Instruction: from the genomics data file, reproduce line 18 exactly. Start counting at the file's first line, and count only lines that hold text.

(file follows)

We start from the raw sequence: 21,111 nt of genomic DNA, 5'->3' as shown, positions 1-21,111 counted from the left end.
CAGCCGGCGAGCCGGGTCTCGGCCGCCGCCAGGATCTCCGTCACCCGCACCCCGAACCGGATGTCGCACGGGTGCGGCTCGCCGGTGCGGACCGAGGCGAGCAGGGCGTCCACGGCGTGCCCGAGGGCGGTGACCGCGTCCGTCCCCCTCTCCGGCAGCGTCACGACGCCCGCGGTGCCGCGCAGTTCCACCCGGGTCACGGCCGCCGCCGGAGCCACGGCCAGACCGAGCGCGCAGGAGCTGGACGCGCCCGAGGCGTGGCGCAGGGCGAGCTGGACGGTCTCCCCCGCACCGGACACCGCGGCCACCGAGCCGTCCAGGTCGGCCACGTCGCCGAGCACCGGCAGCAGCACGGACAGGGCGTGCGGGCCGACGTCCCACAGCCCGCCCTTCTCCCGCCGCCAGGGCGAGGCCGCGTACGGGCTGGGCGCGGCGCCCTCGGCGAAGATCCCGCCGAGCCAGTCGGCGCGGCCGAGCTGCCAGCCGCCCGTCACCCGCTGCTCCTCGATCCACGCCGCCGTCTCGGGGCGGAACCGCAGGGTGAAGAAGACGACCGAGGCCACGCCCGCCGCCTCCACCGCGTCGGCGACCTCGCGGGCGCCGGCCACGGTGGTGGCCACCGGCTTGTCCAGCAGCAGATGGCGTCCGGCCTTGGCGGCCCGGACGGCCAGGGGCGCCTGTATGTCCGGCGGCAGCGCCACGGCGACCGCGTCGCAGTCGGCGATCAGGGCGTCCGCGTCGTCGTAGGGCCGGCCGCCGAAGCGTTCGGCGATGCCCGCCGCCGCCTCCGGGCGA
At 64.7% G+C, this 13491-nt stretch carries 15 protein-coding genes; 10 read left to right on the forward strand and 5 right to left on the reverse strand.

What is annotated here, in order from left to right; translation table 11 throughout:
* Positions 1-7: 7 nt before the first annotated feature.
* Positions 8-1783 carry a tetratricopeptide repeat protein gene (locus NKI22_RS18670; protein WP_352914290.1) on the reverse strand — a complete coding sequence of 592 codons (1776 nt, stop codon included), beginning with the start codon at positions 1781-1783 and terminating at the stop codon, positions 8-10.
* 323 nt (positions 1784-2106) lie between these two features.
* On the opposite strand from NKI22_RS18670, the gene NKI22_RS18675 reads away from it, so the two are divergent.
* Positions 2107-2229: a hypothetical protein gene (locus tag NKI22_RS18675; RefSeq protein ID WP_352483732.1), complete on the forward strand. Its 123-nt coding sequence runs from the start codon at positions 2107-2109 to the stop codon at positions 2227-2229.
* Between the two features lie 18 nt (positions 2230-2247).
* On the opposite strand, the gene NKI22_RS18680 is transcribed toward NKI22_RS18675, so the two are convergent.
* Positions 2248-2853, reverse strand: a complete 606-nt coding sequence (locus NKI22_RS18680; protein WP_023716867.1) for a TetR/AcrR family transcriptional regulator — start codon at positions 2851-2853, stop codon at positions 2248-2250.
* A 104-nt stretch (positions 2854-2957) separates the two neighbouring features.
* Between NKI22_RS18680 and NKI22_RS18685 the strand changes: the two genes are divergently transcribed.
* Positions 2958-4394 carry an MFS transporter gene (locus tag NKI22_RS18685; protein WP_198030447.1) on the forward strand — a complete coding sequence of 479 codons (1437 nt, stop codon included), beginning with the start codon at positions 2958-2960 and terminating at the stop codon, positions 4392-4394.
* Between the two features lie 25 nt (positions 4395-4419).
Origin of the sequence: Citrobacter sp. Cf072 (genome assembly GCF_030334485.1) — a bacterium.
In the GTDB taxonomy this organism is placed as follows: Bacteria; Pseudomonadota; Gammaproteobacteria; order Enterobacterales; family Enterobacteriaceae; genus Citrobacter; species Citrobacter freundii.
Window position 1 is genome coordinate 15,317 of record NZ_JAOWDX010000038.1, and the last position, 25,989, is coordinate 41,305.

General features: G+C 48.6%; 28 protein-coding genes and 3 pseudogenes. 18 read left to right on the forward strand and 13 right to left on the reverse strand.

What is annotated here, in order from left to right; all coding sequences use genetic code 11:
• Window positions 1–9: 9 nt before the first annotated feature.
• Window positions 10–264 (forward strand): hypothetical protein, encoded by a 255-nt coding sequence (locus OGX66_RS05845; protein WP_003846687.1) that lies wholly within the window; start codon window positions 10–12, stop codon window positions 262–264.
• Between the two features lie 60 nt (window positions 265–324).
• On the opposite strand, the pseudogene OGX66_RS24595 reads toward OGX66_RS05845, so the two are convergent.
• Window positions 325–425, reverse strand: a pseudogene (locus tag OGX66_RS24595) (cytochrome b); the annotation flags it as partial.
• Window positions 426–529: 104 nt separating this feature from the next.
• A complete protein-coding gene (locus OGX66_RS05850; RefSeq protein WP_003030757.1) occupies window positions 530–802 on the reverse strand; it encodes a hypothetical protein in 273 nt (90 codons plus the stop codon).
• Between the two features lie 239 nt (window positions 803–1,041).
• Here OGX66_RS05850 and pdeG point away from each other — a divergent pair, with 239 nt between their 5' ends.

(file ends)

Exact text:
In the GTDB taxonomy this organism is placed as follows: Bacteria; Pseudomonadota; Gammaproteobacteria; order Enterobacterales; family Enterobacteriaceae; genus Citrobacter; species Citrobacter freundii.